A creepy theme in honor of Halloween.
͏ ‌     ­ ͏ ‌     ­ ͏ ‌     ­ ͏ ‌     ­ ͏ ‌     ­ ͏ ‌     ­ ͏ ‌     ­ ͏ ‌     ­ ͏ ‌     ­ ͏ ‌     ­ ͏ ‌     ­ ͏ ‌     ­ ͏ ‌     ­ ͏ ‌     ­ ͏ ‌     ­ ͏ ‌     ­ ͏ ‌     ­ ͏ ‌     ­ ͏ ‌     ­ ͏ ‌     ­ ͏ ‌     ­ ͏ ‌     ­ ͏ ‌     ­ ͏ ‌     ­ ͏ ‌     ­ ͏ ‌     ­ ͏ ‌     ­ ͏ ‌     ­ ͏ ‌     ­ ͏ ‌     ­ ͏ ‌     ­ ͏ ‌     ­
Wellness Wire
In a Nutshell
How is October almost over?! In honor of Halloween tomorrow, let’s talk about something spooky that everyone seems to love: true crime. What is it about serial killers and other dark tales that folks can’t get enough of? And what can regularly engaging with this stuff do to your mental health? Enough with the questions. Find the answers below.
First up, read these not-so-scary stories that just bubbled up in our cauldron:
Home remedies to help drain your sinuses
Why you constantly feel shaky, weak, and tired (and what to do about it)
How VR might offer relief for conditions like cancer and MS
Be well,
Morgan Mandriota
Newsletter Editor, Healthline
  Written by Morgan Mandriota
June 13, 2024 • 3 min read
Is it time to pull back on watching true crime?
what’s got us buzzing
Is it time to pull back on watching true crime?
👀️ Why do people love true crime? This genre affects thrill-seeking psyches just like watching horror movies or going to haunted houses might. Because it’s not a direct threat to the person listening or watching, “it’s a safe way for us to learn about fear, the dangers of the world, our tolerance for it, and our ability to cope with it,” explains psychologist Jennifer Bahrman, PhD.

💀 Can consuming it lead to any spooky side effects? Yep! Both during and after. You might feel uncomfortable while watching, especially if the content is graphic and disturbing. “Excessive exposure can lead to an increase in anxiety, PTSD, and heart rate,” Bahrman warns. (Take it from this writer who claims her mental health improved after she stopped listening to her favorite murder podcast.)

“It can also lead to desensitization of fear-inducing situations and normalization of these situations.” For example, you might feel less emotional over news of violence or suffering. Not to mention, “romanticizing” horrific stories for entertainment purposes could also upset or trigger families of victims and survivors of similar situations.

🛑 How much is too much? Everyone’s limits are different. “It's essential to be mindful of how consuming such content affects your emotions, behaviors, and overall well-being,” says UK-based psychotherapist Ella McCrystal. Some signs it might be time to cut back on true crime consumption — or stop entirely — include:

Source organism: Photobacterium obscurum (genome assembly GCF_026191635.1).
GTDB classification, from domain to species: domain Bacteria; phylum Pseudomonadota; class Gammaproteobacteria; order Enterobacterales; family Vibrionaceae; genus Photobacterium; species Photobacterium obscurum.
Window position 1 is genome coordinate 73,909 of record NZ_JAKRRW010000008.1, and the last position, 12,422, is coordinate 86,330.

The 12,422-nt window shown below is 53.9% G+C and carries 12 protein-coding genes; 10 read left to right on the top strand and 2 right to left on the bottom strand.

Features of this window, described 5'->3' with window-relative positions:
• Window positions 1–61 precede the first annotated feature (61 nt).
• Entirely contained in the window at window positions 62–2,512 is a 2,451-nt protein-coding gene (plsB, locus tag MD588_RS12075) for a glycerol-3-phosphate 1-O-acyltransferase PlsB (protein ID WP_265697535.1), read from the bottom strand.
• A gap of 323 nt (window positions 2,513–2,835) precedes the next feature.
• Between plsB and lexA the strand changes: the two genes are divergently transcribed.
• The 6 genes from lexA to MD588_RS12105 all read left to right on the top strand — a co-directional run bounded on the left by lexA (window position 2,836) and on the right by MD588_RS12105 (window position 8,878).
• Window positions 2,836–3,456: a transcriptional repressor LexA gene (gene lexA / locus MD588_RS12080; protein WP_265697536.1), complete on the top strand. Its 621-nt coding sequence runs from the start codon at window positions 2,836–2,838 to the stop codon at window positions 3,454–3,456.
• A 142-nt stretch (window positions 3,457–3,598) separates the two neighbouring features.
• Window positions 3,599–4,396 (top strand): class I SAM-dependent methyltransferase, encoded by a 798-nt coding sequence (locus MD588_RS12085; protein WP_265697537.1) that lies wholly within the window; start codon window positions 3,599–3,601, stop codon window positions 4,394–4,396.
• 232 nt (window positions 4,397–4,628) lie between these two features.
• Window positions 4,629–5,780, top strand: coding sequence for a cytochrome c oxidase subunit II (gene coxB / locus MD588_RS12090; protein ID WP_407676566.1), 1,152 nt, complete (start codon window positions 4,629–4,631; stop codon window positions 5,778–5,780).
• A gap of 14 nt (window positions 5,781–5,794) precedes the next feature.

• increased anxiety or fear while watching or after you’ve finished
  • disrupted sleep due to nightmares or paranoia
  • if your obsession starts interfering with life, work, or relationships (e.g., avoiding interactions with people, trouble focusing on projects because you’re stressed or you can’t turn off a podcast)
If your true crime obsession is negatively affecting you in any way, consider speaking with a therapist. Otherwise, continue enjoying creepy content at your own risk.
Great finds
Creepy cakes await
Nordic Ware Skull Bites Cakelet Pan
Nordic Ware Skull Bites Cakelet Pan
Searching for the perfect dessert to bring to a Halloween party? Bake your own treats in this skull-shaped baking pan and spook whoever dares to take a bite. This heavy nonstick pan makes the creepiest little cakes or ice cube molds for mocktails!
Buy now
Every product we recommend has gone through Healthline's vetting process. If you buy through links on this page, we may receive a small commission or other tangible benefit. Healthline has sole editorial control over this newsletter. Potential uses for the products listed here are not health claims made by the manufacturers. Healthline is owned by RVO Health.
health stories you need
What we’re reading next
🫀 6 best diets for heart health. Consider eating like this to keep your ticker strong and happy.
How to release “emotional baggage.” Learn ways to let go of trapped emotions and the tension that comes along with them.
👄 Could a 10-second voice clip help diagnose diabetes? New research found that paying attention to certain vocal cord changes might lead to early diagnosis.
🧠 Need help coping with anxiety or depression? Sign up for our newsletter to receive our newest mental health articles and management tips in your inbox every week!
Thanks for reading! We hope you have a safe and happy Halloween. If you dress up your pet tomorrow, *please* send us a picture of them in costume at wellnesswire@healthline.com. (Please note that we may use your name and response in an upcoming edition.)
Until next time,
Take care of yourself, and we’ll see
you again soon!
This edition was powered by
tricks and treats (but mostly treats).
fb   tiktok   X   insta
View in browser

Did a friend send you this email? Subscribe here.
To see all newsletters, click here.

Privacy    |    Unsubscribe

Our website services, content, and products are for informational purposes only. Healthline does not provide medical advice, diagnosis, or treatment and should not be used as a substitute for medical advice from a healthcare professional. Healthline encourages you to make any treatment decisions with your healthcare professional. Healthline is owned by RVO Health.

© 2023 RVO Health
1101 Red Ventures Drive
Fort Mill, SC 29707